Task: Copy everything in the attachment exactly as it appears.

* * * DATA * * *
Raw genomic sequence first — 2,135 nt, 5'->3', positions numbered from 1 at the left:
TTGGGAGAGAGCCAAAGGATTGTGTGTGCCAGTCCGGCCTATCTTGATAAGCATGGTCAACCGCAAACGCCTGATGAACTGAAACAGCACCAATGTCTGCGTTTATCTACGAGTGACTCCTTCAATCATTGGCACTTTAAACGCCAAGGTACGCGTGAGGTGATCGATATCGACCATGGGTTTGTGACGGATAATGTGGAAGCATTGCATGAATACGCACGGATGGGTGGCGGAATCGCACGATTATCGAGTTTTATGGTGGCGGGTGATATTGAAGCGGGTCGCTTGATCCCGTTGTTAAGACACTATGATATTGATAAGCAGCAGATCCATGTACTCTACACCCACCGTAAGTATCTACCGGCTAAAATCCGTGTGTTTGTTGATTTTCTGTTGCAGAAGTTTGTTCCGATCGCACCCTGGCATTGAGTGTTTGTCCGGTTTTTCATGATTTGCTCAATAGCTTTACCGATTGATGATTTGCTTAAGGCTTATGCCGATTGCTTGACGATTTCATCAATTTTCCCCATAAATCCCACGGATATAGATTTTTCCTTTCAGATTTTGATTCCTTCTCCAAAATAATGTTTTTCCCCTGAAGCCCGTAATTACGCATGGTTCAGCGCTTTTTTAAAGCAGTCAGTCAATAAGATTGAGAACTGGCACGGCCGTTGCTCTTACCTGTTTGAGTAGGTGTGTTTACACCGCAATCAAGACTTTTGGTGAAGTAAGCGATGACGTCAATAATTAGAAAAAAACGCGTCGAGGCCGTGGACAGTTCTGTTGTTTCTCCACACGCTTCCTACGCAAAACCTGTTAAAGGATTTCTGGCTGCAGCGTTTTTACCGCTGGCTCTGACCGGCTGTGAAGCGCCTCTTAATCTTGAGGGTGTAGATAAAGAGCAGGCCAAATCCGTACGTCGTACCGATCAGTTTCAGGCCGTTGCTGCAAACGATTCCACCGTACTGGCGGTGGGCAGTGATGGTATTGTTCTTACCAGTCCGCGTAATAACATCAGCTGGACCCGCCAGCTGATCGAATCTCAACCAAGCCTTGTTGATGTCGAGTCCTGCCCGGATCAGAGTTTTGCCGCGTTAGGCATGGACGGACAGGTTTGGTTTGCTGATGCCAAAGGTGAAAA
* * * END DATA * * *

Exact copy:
Raw genomic sequence first — 2,135 nt, 5'->3', positions numbered from 1 at the left:
TTGGGAGAGAGCCAAAGGATTGTGTGTGCCAGTCCGGCCTATCTTGATAAGCATGGTCAACCGCAAACGCCTGATGAACTGAAACAGCACCAATGTCTGCGTTTATCTACGAGTGACTCCTTCAATCATTGGCACTTTAAACGCCAAGGTACGCGTGAGGTGATCGATATCGACCATGGGTTTGTGACGGATAATGTGGAAGCATTGCATGAATACGCACGGATGGGTGGCGGAATCGCACGATTATCGAGTTTTATGGTGGCGGGTGATATTGAAGCGGGTCGCTTGATCCCGTTGTTAAGACACTATGATATTGATAAGCAGCAGATCCATGTACTCTACACCCACCGTAAGTATCTACCGGCTAAAATCCGTGTGTTTGTTGATTTTCTGTTGCAGAAGTTTGTTCCGATCGCACCCTGGCATTGAGTGTTTGTCCGGTTTTTCATGATTTGCTCAATAGCTTTACCGATTGATGATTTGCTTAAGGCTTATGCCGATTGCTTGACGATTTCATCAATTTTCCCCATAAATCCCACGGATATAGATTTTTCCTTTCAGATTTTGATTCCTTCTCCAAAATAATGTTTTTCCCCTGAAGCCCGTAATTACGCATGGTTCAGCGCTTTTTTAAAGCAGTCAGTCAATAAGATTGAGAACTGGCACGGCCGTTGCTCTTACCTGTTTGAGTAGGTGTGTTTACACCGCAATCAAGACTTTTGGTGAAGTAAGCGATGACGTCAATAATTAGAAAAAAACGCGTCGAGGCCGTGGACAGTTCTGTTGTTTCTCCACACGCTTCCTACGCAAAACCTGTTAAAGGATTTCTGGCTGCAGCGTTTTTACCGCTGGCTCTGACCGGCTGTGAAGCGCCTCTTAATCTTGAGGGTGTAGATAAAGAGCAGGCCAAATCCGTACGTCGTACCGATCAGTTTCAGGCCGTTGCTGCAAACGATTCCACCGTACTGGCGGTGGGCAGTGATGGTATTGTTCTTACCAGTCCGCGTAATAACATCAGCTGGACCCGCCAGCTGATCGAATCTCAACCAAGCCTTGTTGATGTCGAGTCCTGCCCGGATCAGAGTTTTGCCGCGTTAGGCATGGACGGACAGGTTTGGTTTGCTGATGCCAAAGGTGAAAA